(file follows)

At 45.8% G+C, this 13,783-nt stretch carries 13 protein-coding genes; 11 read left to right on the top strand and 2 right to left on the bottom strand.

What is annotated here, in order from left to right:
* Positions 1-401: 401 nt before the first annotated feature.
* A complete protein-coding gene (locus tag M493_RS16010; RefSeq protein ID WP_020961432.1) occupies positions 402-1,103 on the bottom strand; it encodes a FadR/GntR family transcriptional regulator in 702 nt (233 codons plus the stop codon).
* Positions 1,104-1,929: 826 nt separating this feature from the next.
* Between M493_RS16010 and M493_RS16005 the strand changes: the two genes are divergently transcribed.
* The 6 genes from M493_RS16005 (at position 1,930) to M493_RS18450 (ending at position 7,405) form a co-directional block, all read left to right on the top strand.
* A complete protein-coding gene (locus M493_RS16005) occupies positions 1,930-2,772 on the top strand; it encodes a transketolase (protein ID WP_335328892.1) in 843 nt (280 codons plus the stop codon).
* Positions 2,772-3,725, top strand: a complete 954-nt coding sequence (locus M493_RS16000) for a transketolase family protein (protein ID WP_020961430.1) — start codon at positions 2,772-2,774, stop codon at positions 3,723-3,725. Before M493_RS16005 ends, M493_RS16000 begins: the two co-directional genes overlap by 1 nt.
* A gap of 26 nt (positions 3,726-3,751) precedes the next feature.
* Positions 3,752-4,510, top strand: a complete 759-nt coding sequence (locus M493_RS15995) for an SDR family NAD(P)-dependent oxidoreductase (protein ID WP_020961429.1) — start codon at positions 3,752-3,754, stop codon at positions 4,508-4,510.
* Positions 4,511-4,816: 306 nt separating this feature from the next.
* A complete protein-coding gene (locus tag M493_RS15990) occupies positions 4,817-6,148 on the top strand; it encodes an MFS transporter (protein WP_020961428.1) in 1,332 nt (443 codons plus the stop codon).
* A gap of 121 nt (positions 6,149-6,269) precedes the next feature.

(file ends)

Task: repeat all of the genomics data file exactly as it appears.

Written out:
At 45.8% G+C, this 13,783-nt stretch carries 13 protein-coding genes; 11 read left to right on the top strand and 2 right to left on the bottom strand.

What is annotated here, in order from left to right:
* Positions 1-401: 401 nt before the first annotated feature.
* A complete protein-coding gene (locus tag M493_RS16010; RefSeq protein ID WP_020961432.1) occupies positions 402-1,103 on the bottom strand; it encodes a FadR/GntR family transcriptional regulator in 702 nt (233 codons plus the stop codon).
* Positions 1,104-1,929: 826 nt separating this feature from the next.
* Between M493_RS16010 and M493_RS16005 the strand changes: the two genes are divergently transcribed.
* The 6 genes from M493_RS16005 (at position 1,930) to M493_RS18450 (ending at position 7,405) form a co-directional block, all read left to right on the top strand.
* A complete protein-coding gene (locus M493_RS16005) occupies positions 1,930-2,772 on the top strand; it encodes a transketolase (protein ID WP_335328892.1) in 843 nt (280 codons plus the stop codon).
* Positions 2,772-3,725, top strand: a complete 954-nt coding sequence (locus M493_RS16000) for a transketolase family protein (protein ID WP_020961430.1) — start codon at positions 2,772-2,774, stop codon at positions 3,723-3,725. Before M493_RS16005 ends, M493_RS16000 begins: the two co-directional genes overlap by 1 nt.
* A gap of 26 nt (positions 3,726-3,751) precedes the next feature.
* Positions 3,752-4,510, top strand: a complete 759-nt coding sequence (locus M493_RS15995) for an SDR family NAD(P)-dependent oxidoreductase (protein ID WP_020961429.1) — start codon at positions 3,752-3,754, stop codon at positions 4,508-4,510.
* Positions 4,511-4,816: 306 nt separating this feature from the next.
* A complete protein-coding gene (locus tag M493_RS15990) occupies positions 4,817-6,148 on the top strand; it encodes an MFS transporter (protein WP_020961428.1) in 1,332 nt (443 codons plus the stop codon).
* A gap of 121 nt (positions 6,149-6,269) precedes the next feature.